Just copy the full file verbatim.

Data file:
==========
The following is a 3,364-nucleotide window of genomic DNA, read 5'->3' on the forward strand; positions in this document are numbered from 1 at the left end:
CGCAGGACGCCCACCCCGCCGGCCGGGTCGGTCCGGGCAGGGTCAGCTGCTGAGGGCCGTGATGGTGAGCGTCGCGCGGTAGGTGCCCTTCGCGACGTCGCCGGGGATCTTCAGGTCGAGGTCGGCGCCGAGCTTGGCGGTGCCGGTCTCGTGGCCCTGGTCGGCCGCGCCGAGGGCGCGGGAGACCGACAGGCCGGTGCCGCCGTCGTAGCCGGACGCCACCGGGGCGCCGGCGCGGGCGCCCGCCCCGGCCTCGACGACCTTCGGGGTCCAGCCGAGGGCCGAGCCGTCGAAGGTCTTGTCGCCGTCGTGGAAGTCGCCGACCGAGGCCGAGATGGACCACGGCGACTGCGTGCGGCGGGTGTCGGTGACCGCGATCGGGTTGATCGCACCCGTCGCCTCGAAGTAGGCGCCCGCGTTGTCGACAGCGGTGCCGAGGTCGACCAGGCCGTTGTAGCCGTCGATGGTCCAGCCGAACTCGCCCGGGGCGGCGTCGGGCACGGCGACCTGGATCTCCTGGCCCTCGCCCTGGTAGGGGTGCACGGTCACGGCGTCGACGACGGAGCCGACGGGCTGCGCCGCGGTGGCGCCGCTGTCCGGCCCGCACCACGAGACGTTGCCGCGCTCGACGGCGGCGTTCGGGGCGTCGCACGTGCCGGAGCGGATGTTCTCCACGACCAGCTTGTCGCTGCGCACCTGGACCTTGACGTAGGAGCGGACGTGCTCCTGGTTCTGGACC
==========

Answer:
The following is a 3,364-nucleotide window of genomic DNA, read 5'->3' on the forward strand; positions in this document are numbered from 1 at the left end:
CGCAGGACGCCCACCCCGCCGGCCGGGTCGGTCCGGGCAGGGTCAGCTGCTGAGGGCCGTGATGGTGAGCGTCGCGCGGTAGGTGCCCTTCGCGACGTCGCCGGGGATCTTCAGGTCGAGGTCGGCGCCGAGCTTGGCGGTGCCGGTCTCGTGGCCCTGGTCGGCCGCGCCGAGGGCGCGGGAGACCGACAGGCCGGTGCCGCCGTCGTAGCCGGACGCCACCGGGGCGCCGGCGCGGGCGCCCGCCCCGGCCTCGACGACCTTCGGGGTCCAGCCGAGGGCCGAGCCGTCGAAGGTCTTGTCGCCGTCGTGGAAGTCGCCGACCGAGGCCGAGATGGACCACGGCGACTGCGTGCGGCGGGTGTCGGTGACCGCGATCGGGTTGATCGCACCCGTCGCCTCGAAGTAGGCGCCCGCGTTGTCGACAGCGGTGCCGAGGTCGACCAGGCCGTTGTAGCCGTCGATGGTCCAGCCGAACTCGCCCGGGGCGGCGTCGGGCACGGCGACCTGGATCTCCTGGCCCTCGCCCTGGTAGGGGTGCACGGTCACGGCGTCGACGACGGAGCCGACGGGCTGCGCCGCGGTGGCGCCGCTGTCCGGCCCGCACCACGAGACGTTGCCGCGCTCGACGGCGGCGTTCGGGGCGTCGCACGTGCCGGAGCGGATGTTCTCCACGACCAGCTTGTCGCTGCGCACCTGGACCTTGACGTAGGAGCGGACGTGCTCCTGGTTCTGGACC